Following the success of the HX-20, Epson launced a machine geared more to administrative use, being the PX-8. CP/M based, and could use option ROM's as read only disks. The MicroPro package comtained ROM's for Portable WordStar, Portable Calc and Portable Scheduler. The default ROM's were CP/M utiities and BASIC.
It was not uncommon for a company to use PX-8 machines with custom ROM's with specialized software.
The PX-8 uses microcassette as additional storage medium. Note there are two types of microcassette: Japanese and Philips. here for examples of both.
The PX-8 only supported a two digit year, so is in principle Y2K proof. Alas some extra checks were build in allowing only the range 77 to 99 to be accepted. There are at least three ways to set the date:
With the old OS ROM, only the last option allowed years between 00-76. With the new ROM the INITIALIZATION RESET also allows it. The CONFIG.COM, being in the UTIL ROM, still has the check. An image of both ROMs can be found here.
In the Operating System Reference Manual, chapter 3, is some more info on the various reset options.
|Semi-side||The PX-8 uses CP/M 2.2 as operating system. As this is located in ROM instead
of floppy disk, and there is no phyisical disk, several things are organised
differently from a standard CP/M system, making best use of available resources.
The OS-ROM is 32 kByte, located at the lower half of the memory space. This ROM can be mapped out, replacing it with RAM. The upper half is always RAM. During operation, while at the command prompt, the CCP is loaded and running in the upper memory bank. Of both the BDOS and BIOS, only a 'entry portion' is present in memory. These 'entry portions' are in a relocatable format, as their location can change when the RAM disk and/or User BIOS is resized. These events always require a cold restart. When of either BDOS or BIOS a function is called, the lower bank RAM is replaced by the ROM and the code is executed from there.
The ROM capsules, being B: and C: drive not memory mapped but are accessed via the 6303 coprocessor, just like the serial port disk drives D:, E:, F: and G:.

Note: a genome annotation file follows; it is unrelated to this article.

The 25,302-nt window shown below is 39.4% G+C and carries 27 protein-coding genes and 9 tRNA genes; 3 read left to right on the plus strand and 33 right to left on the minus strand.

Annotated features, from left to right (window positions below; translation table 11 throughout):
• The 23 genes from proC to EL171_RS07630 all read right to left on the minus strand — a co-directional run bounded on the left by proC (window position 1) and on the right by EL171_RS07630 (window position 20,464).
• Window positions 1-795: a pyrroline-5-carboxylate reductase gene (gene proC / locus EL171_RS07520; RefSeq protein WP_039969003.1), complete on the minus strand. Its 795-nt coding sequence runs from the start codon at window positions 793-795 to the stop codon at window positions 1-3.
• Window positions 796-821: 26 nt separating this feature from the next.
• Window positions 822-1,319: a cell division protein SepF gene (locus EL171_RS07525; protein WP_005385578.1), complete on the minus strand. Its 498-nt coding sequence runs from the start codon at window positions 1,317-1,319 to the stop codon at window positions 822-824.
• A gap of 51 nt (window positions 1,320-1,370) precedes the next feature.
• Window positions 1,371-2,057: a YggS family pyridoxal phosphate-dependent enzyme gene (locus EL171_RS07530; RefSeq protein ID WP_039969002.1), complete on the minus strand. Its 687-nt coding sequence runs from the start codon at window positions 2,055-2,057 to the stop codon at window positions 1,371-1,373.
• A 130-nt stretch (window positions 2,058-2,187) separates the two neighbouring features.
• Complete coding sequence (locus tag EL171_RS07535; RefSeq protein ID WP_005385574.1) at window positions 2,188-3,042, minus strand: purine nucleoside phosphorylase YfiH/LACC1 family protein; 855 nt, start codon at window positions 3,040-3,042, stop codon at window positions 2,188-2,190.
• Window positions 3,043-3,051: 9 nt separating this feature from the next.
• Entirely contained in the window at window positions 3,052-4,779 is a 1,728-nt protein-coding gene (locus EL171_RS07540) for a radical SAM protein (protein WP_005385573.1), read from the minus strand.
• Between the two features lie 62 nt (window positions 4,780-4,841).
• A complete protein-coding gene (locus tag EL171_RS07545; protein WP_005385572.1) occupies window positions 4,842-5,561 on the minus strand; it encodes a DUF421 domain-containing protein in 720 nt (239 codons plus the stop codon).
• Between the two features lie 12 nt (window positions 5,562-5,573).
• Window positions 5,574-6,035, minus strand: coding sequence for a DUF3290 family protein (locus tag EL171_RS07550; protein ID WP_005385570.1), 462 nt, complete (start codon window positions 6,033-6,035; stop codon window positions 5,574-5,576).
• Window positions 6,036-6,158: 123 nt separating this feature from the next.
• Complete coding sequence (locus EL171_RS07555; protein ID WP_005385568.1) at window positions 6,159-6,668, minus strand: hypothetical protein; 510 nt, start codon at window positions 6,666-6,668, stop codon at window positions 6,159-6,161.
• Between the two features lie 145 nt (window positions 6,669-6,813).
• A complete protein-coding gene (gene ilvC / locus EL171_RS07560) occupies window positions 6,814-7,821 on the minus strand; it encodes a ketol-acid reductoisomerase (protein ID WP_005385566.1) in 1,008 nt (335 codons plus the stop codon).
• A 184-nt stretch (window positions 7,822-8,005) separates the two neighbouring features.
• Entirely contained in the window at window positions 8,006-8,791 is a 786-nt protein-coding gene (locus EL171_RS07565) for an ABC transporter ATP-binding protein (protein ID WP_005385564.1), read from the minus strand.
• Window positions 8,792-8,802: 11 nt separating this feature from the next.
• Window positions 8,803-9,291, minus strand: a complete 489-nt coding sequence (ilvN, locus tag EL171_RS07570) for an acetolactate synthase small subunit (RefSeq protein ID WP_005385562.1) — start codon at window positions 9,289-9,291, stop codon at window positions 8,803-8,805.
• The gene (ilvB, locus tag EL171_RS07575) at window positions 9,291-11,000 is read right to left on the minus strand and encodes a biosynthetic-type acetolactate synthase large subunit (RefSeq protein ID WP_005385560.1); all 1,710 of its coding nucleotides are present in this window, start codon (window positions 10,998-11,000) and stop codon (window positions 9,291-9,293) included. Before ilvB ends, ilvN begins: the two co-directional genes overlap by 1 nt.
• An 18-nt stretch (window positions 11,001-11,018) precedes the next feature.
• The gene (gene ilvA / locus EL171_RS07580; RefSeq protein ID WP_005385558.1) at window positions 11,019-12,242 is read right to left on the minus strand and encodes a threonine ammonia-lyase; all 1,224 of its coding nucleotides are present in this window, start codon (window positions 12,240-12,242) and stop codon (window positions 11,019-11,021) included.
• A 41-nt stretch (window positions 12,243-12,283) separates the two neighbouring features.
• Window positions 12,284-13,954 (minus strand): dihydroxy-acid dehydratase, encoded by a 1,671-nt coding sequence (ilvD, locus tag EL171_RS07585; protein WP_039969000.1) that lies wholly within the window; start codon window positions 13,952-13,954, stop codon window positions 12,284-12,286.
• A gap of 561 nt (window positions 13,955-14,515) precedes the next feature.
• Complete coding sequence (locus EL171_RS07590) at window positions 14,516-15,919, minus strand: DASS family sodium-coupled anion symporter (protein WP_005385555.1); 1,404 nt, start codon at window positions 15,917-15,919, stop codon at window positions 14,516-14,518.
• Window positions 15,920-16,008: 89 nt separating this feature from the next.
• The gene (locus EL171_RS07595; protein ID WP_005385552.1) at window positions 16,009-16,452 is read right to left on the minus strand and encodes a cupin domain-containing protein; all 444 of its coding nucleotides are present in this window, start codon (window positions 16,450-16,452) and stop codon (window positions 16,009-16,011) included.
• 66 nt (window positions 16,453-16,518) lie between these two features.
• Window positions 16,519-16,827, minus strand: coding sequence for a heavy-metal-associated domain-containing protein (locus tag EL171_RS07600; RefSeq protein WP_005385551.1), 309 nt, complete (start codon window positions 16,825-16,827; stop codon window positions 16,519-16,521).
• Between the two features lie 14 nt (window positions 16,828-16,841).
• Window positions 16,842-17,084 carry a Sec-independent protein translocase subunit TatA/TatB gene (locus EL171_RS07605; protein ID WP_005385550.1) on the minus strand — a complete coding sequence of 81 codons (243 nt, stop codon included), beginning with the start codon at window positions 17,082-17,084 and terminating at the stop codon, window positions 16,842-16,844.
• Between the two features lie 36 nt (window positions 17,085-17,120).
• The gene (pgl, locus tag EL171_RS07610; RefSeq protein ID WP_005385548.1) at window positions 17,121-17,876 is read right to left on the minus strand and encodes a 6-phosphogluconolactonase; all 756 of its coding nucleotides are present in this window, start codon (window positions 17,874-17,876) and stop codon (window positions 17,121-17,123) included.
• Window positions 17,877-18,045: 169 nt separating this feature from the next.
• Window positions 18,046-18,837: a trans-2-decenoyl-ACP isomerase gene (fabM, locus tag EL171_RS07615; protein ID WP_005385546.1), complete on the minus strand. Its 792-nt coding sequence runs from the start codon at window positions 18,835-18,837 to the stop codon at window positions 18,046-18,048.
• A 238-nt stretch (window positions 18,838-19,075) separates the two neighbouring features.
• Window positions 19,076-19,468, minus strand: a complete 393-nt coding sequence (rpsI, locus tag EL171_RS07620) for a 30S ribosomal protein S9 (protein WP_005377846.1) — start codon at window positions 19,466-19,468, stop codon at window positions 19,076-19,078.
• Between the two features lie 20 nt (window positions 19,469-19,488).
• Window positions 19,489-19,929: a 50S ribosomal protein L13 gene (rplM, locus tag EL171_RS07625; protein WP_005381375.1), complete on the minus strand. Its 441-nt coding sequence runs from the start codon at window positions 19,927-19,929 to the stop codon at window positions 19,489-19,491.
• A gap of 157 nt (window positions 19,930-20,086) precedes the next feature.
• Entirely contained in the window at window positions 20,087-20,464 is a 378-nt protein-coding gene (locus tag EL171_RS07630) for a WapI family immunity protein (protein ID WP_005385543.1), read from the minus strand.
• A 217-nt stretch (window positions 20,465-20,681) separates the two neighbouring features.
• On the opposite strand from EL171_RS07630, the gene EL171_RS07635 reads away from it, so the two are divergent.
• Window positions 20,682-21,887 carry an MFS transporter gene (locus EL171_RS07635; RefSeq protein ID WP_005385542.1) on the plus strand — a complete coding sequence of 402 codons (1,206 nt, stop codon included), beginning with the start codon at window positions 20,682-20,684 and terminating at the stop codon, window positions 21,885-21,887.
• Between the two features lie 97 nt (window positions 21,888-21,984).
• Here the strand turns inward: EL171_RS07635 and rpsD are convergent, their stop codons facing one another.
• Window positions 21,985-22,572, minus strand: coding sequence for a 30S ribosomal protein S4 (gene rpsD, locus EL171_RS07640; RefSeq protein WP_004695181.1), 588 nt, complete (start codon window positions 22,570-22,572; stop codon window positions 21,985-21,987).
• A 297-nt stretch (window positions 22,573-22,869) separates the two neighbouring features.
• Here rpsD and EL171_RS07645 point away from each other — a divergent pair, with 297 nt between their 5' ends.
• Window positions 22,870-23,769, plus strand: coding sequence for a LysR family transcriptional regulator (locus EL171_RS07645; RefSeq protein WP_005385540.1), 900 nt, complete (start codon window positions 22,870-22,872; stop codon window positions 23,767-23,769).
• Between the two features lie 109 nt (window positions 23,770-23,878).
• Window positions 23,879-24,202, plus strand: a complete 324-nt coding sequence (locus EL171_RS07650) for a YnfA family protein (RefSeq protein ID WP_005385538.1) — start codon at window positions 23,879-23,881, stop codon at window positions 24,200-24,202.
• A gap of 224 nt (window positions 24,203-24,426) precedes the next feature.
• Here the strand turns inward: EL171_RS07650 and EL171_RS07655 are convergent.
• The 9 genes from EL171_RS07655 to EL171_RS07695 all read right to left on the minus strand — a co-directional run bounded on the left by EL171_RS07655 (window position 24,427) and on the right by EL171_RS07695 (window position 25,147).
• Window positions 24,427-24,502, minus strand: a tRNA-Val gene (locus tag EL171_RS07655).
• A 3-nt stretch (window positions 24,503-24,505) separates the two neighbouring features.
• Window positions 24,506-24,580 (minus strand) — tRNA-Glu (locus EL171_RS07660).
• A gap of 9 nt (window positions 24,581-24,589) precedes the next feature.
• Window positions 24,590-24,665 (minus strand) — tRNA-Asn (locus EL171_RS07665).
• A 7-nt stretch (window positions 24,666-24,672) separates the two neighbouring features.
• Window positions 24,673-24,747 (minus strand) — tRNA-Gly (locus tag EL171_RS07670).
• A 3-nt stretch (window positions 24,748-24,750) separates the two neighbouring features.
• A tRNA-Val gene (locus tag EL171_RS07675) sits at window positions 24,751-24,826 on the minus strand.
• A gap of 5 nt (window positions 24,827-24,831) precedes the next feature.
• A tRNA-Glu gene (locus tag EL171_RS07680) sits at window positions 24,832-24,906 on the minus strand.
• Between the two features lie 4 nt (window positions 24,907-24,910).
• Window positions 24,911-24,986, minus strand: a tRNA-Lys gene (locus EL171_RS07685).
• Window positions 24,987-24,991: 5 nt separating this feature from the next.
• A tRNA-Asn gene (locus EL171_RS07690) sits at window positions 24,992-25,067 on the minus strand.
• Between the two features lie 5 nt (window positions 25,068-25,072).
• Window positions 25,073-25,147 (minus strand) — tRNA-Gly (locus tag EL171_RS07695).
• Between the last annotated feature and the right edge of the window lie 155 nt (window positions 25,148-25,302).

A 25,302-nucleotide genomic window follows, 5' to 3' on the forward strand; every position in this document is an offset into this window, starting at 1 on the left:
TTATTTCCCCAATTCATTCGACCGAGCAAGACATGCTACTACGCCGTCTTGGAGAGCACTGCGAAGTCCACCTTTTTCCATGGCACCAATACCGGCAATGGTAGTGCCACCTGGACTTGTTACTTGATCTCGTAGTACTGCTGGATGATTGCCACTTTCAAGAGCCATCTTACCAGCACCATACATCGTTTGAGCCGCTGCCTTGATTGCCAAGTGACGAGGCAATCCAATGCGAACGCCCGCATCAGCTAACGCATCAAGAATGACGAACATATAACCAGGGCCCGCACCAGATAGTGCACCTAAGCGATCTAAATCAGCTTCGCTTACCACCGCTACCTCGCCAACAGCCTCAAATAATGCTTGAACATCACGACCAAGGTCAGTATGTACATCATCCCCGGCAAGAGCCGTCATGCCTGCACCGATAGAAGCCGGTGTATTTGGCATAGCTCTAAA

|Side||There are several ways to exchange files between the PX-8 and the
PC-world. The most obvious is FILINK. FILINK is present on the PX-8 in
the UTIL ROM, and obtainable via the
Epson FTP site for the PC. Apart from that you need a RS232c cable
like the #724 (see manual, Chapter 4).
Here is some more info on the
The upper picture shows just the PX-8, the lower one has the
"Intelligent RAM disk" attached. This means a fixed size 120 kByte RAM Disk
as drive A:.
|Intelligent RAM disk board||
A preliminary picture of the intelligent RAM disk board. The name is correct. It isn't just RAM and some bank switching logic, but a complete Z80 processor system. This is the first battery backupped dynamic RAM application I've encountered!
At this page is a description of a 512 kByte RAM disk and parallel port for the PX-8. The RAM is made available as drive A: and I:, 256 kByte each maximum. An patched operating system ROM is included. The quality of the schema is quite poor, but the structure simple.
|PF-10||A picture or the rare PF-10, the portable PX-8 disk drive.
You can turn your PC into several virtual PF-10's with PX8VFS! Print out this picture and attach it to the screen, and it feels almost the same as a real PF-10 :-).
The PF-10 uses 40 tracks (67.5 tpi) on each side of the disk, while the standard is 80 tracks (135 tpi). The logical format (location of the directory) is similar to the QX-10 and TF-20. The actual sector size is 512 bytes (TF-20 & QX-10 use 256 byte sectors). 22disk should be configured to use two steps for each track. The directory uses the first 4 sectors of track 4. Track 0 to 3 are reserved for system files and not used by PX-8 CP/M. The data is stored at the remainder of track 4 and track 5 to 38. Track 39 is not used. 22Disk 1.44 has a definition 'EPS3 Epson PX-8 DSDD 3.5"' which should work.
The virtual libary (see below) contains a scan of the PF-10 manual from which this information is derived.
Some technical information.
The PX-8 has drive B: and C: implemented as EPROM sockets, so PROMs are solid state disks. On the Making PROMs page I collected some info on how to make them yourself.
Portable WordStar & Calc doc (currently only in 300 dpi GIFs):
Latest update: 2012-02-03